As a result of White's murder, a 1973 death in the family, of a four-year-old boy that had been ruled accidental was re-examined in a new light. Sylvia Ipock-White had delivered her stepson, Billy White, asphyxiated from dry cleaning plastic that, according to step-mom he had swallowed. Plastic was removed from the child’s throat, but he did not survive. Two decades after the “accident” the boy’s body was exhumed. The autopsy ruled the death a homicide. Sylvia was charged with his murder, was convicted and sentenced once again to life in prison.

Suzanne Barr, author of a book on Sylvia Ipock-White’s criminal career, "Fatal Kiss," (2005), believes she has  a total of three murders to her credit. Her first victim was husband #1, Mr. Ipock. He was shot to death in 1967 and the case was ruled a suicide. Yet, as Barr points out, some evidence in the case never added up. "He was right-handed, but the gun was in his left hand,” notes Barr, summing up her subject’s career, observing: "She got away with that," she added. "She killed three people."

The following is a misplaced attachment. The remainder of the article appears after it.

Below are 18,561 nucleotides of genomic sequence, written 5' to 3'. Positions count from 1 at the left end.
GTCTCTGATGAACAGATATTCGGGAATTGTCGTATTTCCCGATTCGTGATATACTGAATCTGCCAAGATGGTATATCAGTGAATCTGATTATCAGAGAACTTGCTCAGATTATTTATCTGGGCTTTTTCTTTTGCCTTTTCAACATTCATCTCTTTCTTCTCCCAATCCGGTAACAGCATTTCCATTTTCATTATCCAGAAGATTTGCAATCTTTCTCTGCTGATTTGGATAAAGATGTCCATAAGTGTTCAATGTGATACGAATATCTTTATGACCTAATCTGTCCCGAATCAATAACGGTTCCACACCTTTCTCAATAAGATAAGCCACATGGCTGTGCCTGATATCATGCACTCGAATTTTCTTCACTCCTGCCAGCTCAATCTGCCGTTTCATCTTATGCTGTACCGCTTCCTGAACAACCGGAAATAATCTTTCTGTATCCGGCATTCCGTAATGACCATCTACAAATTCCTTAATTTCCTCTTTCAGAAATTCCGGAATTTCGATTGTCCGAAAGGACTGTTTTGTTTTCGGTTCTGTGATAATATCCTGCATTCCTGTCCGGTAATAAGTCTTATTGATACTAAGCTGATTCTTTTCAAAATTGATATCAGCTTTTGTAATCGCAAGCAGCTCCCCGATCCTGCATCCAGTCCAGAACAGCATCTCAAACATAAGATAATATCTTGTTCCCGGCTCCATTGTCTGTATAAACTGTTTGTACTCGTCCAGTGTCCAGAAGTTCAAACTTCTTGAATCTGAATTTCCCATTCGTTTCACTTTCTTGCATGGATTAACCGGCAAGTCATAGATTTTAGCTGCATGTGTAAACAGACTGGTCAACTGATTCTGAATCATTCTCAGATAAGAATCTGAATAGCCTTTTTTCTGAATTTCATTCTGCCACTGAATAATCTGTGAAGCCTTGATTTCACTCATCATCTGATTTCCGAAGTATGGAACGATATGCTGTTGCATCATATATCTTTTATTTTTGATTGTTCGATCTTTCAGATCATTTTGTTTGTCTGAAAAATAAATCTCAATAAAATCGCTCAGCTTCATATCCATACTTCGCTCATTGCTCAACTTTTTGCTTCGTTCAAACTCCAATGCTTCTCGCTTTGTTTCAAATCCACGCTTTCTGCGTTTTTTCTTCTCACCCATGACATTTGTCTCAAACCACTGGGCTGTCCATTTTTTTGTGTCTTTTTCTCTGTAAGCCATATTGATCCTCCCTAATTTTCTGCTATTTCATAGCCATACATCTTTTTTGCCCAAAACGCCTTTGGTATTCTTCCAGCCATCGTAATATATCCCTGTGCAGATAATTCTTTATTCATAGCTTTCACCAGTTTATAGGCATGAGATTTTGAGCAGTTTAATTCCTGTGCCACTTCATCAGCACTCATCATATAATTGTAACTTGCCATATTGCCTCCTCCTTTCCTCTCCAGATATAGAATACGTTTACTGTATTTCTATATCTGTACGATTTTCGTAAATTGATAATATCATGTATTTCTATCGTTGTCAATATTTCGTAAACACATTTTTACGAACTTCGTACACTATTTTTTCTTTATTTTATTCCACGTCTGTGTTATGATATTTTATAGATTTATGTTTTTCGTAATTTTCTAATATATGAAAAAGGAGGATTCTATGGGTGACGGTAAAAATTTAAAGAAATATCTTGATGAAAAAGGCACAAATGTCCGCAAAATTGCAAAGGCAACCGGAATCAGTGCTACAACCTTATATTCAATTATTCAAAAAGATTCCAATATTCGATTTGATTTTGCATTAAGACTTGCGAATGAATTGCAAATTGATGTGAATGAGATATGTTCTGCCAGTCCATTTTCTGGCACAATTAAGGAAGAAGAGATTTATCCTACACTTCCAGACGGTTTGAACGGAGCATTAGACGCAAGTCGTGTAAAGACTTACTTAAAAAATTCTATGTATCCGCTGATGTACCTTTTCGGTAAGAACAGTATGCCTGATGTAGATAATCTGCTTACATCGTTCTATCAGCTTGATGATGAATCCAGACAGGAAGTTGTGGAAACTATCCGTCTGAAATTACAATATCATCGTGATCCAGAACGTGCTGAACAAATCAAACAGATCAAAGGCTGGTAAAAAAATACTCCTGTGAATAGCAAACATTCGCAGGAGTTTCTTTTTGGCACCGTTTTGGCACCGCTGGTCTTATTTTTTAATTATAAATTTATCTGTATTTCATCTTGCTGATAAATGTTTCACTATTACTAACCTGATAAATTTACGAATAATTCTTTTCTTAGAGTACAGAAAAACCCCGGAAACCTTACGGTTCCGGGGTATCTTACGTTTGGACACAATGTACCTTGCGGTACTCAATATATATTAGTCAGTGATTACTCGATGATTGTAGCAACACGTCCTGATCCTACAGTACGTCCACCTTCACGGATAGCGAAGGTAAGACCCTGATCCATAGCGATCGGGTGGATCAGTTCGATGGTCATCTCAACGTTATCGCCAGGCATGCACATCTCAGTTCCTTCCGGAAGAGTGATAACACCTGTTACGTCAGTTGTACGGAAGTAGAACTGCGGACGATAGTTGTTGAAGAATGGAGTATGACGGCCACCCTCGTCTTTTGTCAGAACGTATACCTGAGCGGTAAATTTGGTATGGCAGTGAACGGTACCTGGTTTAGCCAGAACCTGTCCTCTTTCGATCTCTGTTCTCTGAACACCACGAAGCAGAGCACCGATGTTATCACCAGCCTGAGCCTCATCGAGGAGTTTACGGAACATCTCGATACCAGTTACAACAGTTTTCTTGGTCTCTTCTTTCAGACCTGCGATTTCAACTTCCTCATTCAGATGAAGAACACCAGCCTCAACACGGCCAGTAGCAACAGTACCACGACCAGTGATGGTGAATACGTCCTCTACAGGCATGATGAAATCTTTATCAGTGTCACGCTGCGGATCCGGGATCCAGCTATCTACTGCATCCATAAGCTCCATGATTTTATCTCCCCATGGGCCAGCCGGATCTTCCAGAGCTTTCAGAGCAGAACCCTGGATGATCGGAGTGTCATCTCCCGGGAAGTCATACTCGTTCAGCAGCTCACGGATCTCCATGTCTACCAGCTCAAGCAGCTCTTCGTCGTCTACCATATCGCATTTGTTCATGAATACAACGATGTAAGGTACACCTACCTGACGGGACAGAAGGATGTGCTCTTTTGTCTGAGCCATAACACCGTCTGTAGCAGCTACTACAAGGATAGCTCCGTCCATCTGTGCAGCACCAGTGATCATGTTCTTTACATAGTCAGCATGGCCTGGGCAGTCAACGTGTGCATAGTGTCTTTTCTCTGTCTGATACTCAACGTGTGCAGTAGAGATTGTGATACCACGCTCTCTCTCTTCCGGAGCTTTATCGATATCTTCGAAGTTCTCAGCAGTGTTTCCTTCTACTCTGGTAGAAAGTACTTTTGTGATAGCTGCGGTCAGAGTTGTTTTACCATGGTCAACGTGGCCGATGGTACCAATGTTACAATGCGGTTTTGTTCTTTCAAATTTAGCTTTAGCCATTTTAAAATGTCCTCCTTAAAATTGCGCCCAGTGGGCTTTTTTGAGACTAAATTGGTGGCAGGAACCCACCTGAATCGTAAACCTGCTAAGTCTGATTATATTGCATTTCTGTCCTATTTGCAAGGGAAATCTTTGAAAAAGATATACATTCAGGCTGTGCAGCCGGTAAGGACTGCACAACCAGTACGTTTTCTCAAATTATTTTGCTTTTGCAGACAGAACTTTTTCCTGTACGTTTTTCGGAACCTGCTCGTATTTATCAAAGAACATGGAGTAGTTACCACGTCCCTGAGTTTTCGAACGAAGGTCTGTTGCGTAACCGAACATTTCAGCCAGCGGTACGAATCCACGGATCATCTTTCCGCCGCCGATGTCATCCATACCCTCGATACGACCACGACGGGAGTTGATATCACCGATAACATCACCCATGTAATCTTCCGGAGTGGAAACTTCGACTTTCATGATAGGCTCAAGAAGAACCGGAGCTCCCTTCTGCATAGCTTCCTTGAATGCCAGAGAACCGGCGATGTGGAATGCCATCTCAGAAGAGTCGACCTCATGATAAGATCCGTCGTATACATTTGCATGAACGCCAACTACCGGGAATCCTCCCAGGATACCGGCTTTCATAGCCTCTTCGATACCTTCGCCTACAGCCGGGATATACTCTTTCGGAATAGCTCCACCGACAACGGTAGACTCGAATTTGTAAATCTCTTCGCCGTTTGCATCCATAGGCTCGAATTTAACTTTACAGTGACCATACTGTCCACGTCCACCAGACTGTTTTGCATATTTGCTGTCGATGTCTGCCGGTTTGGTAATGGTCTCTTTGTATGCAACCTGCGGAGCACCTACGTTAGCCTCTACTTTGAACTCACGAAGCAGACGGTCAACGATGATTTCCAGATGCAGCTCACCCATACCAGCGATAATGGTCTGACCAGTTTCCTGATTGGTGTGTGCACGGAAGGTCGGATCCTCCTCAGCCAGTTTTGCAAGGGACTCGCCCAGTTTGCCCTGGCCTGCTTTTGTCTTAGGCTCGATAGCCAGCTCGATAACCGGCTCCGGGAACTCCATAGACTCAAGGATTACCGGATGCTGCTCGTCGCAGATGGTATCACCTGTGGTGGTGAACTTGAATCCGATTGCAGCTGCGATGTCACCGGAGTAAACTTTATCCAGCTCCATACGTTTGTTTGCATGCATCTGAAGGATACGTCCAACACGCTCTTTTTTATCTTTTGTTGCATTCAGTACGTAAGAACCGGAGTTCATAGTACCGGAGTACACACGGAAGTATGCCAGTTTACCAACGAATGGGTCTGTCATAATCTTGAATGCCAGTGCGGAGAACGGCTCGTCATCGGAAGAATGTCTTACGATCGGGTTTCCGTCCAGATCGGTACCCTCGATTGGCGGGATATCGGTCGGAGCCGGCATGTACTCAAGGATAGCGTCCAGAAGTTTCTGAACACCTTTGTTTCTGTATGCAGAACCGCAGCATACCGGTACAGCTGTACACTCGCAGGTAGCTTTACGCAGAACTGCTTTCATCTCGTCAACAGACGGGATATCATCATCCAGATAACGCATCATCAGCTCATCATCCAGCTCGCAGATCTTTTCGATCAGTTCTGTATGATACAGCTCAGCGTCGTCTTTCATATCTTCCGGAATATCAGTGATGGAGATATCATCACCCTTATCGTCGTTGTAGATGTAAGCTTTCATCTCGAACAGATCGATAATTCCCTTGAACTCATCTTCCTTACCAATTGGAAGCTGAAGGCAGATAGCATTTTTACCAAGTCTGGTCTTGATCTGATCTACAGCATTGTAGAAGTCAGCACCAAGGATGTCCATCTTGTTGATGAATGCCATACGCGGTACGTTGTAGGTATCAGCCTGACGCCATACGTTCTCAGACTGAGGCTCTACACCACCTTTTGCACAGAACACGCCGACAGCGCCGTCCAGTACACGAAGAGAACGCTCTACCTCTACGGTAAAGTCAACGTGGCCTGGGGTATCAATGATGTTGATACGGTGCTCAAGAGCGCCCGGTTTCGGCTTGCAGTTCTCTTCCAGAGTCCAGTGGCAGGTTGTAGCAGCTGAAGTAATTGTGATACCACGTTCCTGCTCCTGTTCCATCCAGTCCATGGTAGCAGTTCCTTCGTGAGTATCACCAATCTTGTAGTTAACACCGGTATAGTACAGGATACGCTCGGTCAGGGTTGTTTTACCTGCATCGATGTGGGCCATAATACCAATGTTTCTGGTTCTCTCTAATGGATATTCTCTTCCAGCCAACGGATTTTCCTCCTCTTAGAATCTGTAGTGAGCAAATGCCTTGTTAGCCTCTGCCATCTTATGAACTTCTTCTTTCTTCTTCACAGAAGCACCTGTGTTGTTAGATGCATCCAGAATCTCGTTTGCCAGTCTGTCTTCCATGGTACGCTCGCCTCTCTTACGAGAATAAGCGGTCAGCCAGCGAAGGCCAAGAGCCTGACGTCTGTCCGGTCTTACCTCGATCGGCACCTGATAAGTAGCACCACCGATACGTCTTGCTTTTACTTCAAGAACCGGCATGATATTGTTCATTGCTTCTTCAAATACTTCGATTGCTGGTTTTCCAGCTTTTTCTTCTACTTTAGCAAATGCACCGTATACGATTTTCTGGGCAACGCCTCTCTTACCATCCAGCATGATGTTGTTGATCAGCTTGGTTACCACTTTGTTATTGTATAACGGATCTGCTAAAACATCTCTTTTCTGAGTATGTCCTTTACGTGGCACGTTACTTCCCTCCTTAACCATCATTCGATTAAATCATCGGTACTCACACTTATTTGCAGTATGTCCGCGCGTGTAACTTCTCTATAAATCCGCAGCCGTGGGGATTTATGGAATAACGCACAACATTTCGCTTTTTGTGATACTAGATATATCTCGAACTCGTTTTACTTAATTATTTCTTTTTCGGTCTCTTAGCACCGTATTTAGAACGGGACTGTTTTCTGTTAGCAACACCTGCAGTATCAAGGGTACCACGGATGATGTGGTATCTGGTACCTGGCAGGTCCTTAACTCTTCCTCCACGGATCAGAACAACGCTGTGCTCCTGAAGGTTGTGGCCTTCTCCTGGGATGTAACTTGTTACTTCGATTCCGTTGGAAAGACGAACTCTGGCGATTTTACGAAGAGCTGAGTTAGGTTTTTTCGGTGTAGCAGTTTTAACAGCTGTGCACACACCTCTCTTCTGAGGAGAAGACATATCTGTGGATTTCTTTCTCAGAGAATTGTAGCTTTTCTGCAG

[Based on: Tiffany Repecki, “A story to tell: Cape author lends narration,” Cape-Coral Daily Breeze (N. C.),  Feb. 9, 2013]


The case was featured on the Discovery ID TV series Deadly Sins, in the episode “Small Town Massacre,” first aired Feb. 9, 2013.



Jun. 18, 1967 – Leslie Ipock, first husband, died. “Sylvia White married Leslie Ipock in 1959, and they had two boys. He died in 1967, at age 32, of a shot to his temple. A pistol was found by his side. It was ruled suicide.”
Jun. 21, 1973 – Billy C. White II, 4, stepson, died
Jan. 20, 1992 – Billy Carlyle White, second husband, died


~ Killer-for-Hire